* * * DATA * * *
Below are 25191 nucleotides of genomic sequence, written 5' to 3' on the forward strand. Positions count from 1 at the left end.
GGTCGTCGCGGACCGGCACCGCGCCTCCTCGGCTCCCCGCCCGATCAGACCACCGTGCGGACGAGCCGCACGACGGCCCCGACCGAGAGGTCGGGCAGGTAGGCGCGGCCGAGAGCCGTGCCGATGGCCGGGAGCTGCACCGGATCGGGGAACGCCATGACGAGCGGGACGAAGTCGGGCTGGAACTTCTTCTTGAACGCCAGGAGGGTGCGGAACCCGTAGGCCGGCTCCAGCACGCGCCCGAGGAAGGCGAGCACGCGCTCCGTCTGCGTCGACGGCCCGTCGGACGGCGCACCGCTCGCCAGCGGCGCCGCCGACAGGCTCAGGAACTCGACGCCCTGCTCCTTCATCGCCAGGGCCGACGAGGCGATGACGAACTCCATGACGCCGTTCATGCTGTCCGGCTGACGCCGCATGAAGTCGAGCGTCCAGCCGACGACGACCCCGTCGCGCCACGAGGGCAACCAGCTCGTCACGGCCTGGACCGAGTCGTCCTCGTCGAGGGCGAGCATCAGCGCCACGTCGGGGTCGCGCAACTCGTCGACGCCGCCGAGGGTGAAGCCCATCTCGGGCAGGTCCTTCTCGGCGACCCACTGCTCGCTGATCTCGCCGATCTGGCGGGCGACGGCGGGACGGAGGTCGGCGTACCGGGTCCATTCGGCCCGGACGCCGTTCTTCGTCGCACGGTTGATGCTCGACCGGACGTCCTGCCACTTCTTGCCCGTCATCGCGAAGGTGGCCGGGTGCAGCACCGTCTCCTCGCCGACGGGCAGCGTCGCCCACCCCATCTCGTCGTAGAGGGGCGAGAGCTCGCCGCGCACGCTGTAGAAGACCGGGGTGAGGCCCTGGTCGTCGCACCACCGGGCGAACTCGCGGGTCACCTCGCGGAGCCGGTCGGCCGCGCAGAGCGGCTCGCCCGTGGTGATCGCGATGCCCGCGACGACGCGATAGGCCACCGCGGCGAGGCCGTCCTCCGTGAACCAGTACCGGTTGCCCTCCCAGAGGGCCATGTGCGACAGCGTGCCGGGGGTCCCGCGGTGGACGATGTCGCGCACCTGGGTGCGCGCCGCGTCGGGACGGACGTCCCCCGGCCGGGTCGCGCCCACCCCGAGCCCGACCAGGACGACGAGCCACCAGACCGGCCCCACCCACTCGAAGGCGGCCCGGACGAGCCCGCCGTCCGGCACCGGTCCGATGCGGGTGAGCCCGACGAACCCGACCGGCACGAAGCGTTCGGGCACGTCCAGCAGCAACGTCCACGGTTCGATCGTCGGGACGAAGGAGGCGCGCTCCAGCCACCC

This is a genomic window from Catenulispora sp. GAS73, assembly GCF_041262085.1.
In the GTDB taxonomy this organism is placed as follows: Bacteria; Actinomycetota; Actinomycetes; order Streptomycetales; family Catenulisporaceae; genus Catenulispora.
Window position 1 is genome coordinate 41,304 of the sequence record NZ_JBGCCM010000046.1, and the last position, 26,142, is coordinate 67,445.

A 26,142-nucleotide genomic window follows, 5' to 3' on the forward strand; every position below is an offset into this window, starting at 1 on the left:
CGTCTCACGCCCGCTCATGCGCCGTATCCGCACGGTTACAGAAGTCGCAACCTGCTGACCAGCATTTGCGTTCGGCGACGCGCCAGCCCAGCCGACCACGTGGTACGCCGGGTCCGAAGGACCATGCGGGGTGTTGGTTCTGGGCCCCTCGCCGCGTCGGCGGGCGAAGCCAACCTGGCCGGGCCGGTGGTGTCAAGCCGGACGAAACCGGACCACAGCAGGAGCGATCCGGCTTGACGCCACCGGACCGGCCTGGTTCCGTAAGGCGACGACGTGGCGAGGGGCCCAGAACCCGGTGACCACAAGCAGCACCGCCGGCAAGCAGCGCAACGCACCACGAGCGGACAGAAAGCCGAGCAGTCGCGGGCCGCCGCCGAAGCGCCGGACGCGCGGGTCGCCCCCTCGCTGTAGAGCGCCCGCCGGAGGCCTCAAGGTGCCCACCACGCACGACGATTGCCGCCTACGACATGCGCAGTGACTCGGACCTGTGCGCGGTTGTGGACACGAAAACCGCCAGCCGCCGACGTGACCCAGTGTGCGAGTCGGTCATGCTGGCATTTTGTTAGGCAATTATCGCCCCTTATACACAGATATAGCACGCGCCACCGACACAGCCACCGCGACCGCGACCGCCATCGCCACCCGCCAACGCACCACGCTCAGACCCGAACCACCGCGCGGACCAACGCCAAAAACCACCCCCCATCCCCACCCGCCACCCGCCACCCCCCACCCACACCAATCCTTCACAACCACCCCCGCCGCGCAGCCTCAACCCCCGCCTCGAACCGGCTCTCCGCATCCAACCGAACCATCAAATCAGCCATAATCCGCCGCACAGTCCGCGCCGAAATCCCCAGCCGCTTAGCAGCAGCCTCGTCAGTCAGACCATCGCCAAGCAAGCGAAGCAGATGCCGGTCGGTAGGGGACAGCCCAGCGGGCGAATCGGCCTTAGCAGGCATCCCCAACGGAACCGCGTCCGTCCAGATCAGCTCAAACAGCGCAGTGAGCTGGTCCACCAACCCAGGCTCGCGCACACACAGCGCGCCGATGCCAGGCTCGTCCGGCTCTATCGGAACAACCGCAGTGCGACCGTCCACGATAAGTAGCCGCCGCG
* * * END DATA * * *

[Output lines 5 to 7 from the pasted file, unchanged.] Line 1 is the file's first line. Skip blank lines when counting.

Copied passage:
Window position 1 is genome coordinate 41,304 of the sequence record NZ_JBGCCM010000046.1, and the last position, 26,142, is coordinate 67,445.

A 26,142-nucleotide genomic window follows, 5' to 3' on the forward strand; every position below is an offset into this window, starting at 1 on the left:
CGTCTCACGCCCGCTCATGCGCCGTATCCGCACGGTTACAGAAGTCGCAACCTGCTGACCAGCATTTGCGTTCGGCGACGCGCCAGCCCAGCCGACCACGTGGTACGCCGGGTCCGAAGGACCATGCGGGGTGTTGGTTCTGGGCCCCTCGCCGCGTCGGCGGGCGAAGCCAACCTGGCCGGGCCGGTGGTGTCAAGCCGGACGAAACCGGACCACAGCAGGAGCGATCCGGCTTGACGCCACCGGACCGGCCTGGTTCCGTAAGGCGACGACGTGGCGAGGGGCCCAGAACCCGGTGACCACAAGCAGCACCGCCGGCAAGCAGCGCAACGCACCACGAGCGGACAGAAAGCCGAGCAGTCGCGGGCCGCCGCCGAAGCGCCGGACGCGCGGGTCGCCCCCTCGCTGTAGAGCGCCCGCCGGAGGCCTCAAGGTGCCCACCACGCACGACGATTGCCGCCTACGACATGCGCAGTGACTCGGACCTGTGCGCGGTTGTGGACACGAAAACCGCCAGCCGCCGACGTGACCCAGTGTGCGAGTCGGTCATGCTGGCATTTTGTTAGGCAATTATCGCCCCTTATACACAGATATAGCACGCGCCACCGACACAGCCACCGCGACCGCGACCGCCATCGCCACCCGCCAACGCACCACGCTCAGACCCGAACCACCGCGCGGACCAACGCCAAAAACCACCCCCCATCCCCACCCGCCACCCGCCACCCCCCACCCACACCAATCCTTCACAACCACCCCCGCCGCGCAGCCTCAACCCCCGCCTCGAACCGGCTCTCCGCATCCAACCGAACCATCAAATCAGCCATAATCCGCCGCACAGTCCGCGCCGAAATCCCCAGCCGCTTAGCAGCAGCCTCGTCAGTCAGACCATCGCCAAGCAAGCGAAGCAGATGCCGGTCGGTAGGGGACAGCCCAGCGGGCGAATCGGCCTTAGCAGGCATCCCCAACGGAACCGCGTCCGTCCAGATCAGCTCAAACAGCGCAGTGAGCTGGTCCACCAACCCAGGCTCGCGCACACACAGCGCGCCGATGCCAGGCTCGTCCGGCTCTATCGGAACAACCGCAGTGCGACCGTCCACGATAAGTAGCCGCCGCG